Membrane fusion, or the process of joining two lipid bilayers into a single lipid bilayer, is an important cellular function carried out everyday by the human body. This biological phenomenon, for example, provides T-cells the ability to engulf bacteria through the process of phagocytosis, an important player in the human immune system response. More generally, membrane fusion tasks include fusion of pathogens with host cells, fusion of eukaryotic cells, and intracellular fusion of organelles. A recent Yale study led by Dr. Frederic Pincet, Associate Research Scientist at Yale School of Medicine, has shed a light on this fascinating process.
Like most biochemical processes, membrane fusion requires a certain amount of energy, known as the activation energy, in order to run to completion. Pincet notes that early estimates from scientists in the 1990’s put the activation energy for the spontaneous fusion of membranes at over 100 kBT (unit of kBT measures the product of Boltzmann’s constant, k, and temperature).
Since the early estimates, models have predicted a wide range of activation energies for this process, with estimates ranging from 20 kBT to 150 kBT. Dr. Pincet, however, pointed out that the high estimates failed to account for the fact that fusion events are known to occur spontaneously. With respect to the original high estimates, “[Those reaction times] are a lot longer than the age of the universe. Fusion would never happen on its own,” Pincet said. The optimal membrane fusion activation energy prevents spontaneous fusion from occurring too rapidly yet can still be overcome by specific fusion proteins, such as soluble N-ethylmaleimide-sensitive factor attachment protein receptors (SNAREs). Therefore, the Rothman Lab at Yale set out to measure the activation energy of spontaneous membrane fusion.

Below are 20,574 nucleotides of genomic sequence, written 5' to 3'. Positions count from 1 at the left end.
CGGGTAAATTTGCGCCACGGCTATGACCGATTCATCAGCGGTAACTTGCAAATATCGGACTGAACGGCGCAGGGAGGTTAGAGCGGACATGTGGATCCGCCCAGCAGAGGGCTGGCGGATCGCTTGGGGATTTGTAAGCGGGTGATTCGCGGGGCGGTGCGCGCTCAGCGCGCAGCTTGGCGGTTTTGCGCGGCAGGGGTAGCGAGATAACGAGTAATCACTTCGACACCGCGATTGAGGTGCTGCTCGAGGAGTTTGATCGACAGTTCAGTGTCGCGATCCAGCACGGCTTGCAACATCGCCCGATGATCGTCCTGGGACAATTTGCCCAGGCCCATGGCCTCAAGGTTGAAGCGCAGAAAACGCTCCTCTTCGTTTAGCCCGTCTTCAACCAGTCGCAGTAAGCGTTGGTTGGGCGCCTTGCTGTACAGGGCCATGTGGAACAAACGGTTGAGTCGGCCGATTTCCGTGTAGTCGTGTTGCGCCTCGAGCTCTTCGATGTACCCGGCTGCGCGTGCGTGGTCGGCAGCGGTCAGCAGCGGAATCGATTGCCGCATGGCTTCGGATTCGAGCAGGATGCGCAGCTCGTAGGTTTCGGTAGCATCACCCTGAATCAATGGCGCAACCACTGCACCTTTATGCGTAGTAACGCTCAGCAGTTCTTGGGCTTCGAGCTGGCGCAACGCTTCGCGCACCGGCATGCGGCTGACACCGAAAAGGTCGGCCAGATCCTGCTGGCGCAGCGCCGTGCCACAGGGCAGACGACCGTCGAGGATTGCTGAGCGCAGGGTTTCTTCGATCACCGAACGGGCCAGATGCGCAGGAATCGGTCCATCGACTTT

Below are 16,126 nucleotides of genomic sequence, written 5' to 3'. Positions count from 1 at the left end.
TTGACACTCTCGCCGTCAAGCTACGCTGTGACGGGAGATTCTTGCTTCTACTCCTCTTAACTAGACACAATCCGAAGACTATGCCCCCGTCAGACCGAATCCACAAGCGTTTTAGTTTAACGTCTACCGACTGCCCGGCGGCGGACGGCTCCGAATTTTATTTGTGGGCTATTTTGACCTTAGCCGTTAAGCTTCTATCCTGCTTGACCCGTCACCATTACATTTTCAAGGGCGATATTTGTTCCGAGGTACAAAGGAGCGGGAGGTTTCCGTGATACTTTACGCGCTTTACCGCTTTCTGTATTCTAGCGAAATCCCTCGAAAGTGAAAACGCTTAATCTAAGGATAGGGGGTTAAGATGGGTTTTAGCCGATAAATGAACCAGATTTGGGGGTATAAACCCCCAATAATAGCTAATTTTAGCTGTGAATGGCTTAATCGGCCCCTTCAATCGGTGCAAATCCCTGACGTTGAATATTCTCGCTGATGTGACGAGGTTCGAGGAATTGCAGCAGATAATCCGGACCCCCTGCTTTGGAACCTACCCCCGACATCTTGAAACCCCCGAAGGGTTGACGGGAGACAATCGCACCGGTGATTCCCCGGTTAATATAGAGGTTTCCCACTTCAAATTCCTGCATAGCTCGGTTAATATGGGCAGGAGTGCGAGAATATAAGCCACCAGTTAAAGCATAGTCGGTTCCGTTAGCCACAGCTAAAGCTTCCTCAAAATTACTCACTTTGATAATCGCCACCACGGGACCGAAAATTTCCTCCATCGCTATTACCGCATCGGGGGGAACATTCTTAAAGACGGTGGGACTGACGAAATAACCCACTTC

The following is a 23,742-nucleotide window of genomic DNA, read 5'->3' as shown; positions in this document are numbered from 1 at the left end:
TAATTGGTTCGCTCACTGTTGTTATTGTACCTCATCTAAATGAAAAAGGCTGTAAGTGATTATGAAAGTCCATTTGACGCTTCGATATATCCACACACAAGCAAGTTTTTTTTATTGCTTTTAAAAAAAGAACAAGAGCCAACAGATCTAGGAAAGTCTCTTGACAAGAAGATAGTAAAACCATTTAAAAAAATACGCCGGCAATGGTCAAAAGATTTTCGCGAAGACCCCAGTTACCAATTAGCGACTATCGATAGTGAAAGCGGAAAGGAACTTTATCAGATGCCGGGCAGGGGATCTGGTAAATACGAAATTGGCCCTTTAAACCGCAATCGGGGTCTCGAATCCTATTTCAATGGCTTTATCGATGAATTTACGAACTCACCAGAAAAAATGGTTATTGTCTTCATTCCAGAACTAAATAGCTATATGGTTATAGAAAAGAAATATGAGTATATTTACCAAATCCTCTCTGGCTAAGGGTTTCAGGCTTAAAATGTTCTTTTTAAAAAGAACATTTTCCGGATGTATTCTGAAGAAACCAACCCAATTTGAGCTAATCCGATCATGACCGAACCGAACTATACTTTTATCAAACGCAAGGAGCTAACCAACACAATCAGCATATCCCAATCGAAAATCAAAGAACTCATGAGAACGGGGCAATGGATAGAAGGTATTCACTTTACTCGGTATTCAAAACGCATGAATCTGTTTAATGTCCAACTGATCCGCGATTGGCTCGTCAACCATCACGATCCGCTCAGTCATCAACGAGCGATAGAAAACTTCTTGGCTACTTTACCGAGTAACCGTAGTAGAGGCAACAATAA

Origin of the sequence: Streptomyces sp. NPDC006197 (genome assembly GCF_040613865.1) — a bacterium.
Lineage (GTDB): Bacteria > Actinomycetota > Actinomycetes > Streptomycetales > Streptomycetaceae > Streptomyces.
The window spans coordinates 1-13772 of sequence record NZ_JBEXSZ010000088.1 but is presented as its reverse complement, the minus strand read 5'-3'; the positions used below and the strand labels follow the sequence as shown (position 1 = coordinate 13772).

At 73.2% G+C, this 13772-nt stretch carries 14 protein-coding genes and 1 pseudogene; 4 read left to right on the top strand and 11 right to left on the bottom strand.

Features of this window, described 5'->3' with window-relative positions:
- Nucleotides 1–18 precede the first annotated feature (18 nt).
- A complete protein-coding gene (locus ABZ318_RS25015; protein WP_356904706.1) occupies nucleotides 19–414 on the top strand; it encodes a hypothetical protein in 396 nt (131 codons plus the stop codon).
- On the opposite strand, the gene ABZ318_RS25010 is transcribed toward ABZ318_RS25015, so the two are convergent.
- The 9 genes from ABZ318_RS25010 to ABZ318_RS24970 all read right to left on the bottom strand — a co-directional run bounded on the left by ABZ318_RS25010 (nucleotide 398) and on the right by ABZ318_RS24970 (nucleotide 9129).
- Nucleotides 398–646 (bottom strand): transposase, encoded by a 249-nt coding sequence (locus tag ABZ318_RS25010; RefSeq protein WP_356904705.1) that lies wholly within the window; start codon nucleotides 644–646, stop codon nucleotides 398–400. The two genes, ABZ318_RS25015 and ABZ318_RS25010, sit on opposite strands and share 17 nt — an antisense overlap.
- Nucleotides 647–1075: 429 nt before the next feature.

The experimental procedure, known as FRET (Fluorescence Resonance Energy Transfer), involves fusing a ratio of blank vesicles to fluorescent vesicles and measuring the fluorescence intensity of green and red dyes with respect to time. The fluorescent vesicle contains both a red and green dye, and when the green dye is excited, energy transfer between the two dyes causes the red dye to become excited and emit a red fluorescence. If the two dyes are too far apart, however, the energy transfer is not present, and only the green fluorescence is seen. By measuring fluorescent intensity with respect to time, the reaction rate can be determined.
The researchers found that typical lipid vesicles were found to slowly and spontaneously fully fuse with activation energies of ∼30 kBT. To Dr. Pincet, this value was reasonable. The energy is sufficient to prevent membranes from spontaneous fusion, but if energy is brought in with SNAREs, the membrane will fuse 100% when it is triggered. “If a SNARE brings 5 kBT, the energy needed comes down to around 25 kBT, and since time is exponentially related to energy, this reduces the time of the reaction very quickly. It goes from a timescale of days to the timescale of milliseconds needed for neurotransmission,” Pincet said. For such an important biological process, it is apparent that our body has optimized membrane fusion in order to prevent wasteful spontaneous fusions and to allow proteins to control the rate of reaction by lowering the activation energy.
This finding has tremendous implications in the fields of neuroscience. In neural transmission, where speed of signals is of utmost importance, optimizing the rate of the reaction by lowering the activation energy and raising reaction velocity is a neat feature that the activation energy threshold of 30 kBT provides.
Featured Image: This image shows a SNARE protein assisting in the process of membrane fusion. SNAREs are essential to membrane fusion as they bring the requisite energy needed to lower the activation energy of the reaction and allow the biological event to be carried out in a much smaller timescale. Image courtesy of Dr. Frederic Pincet.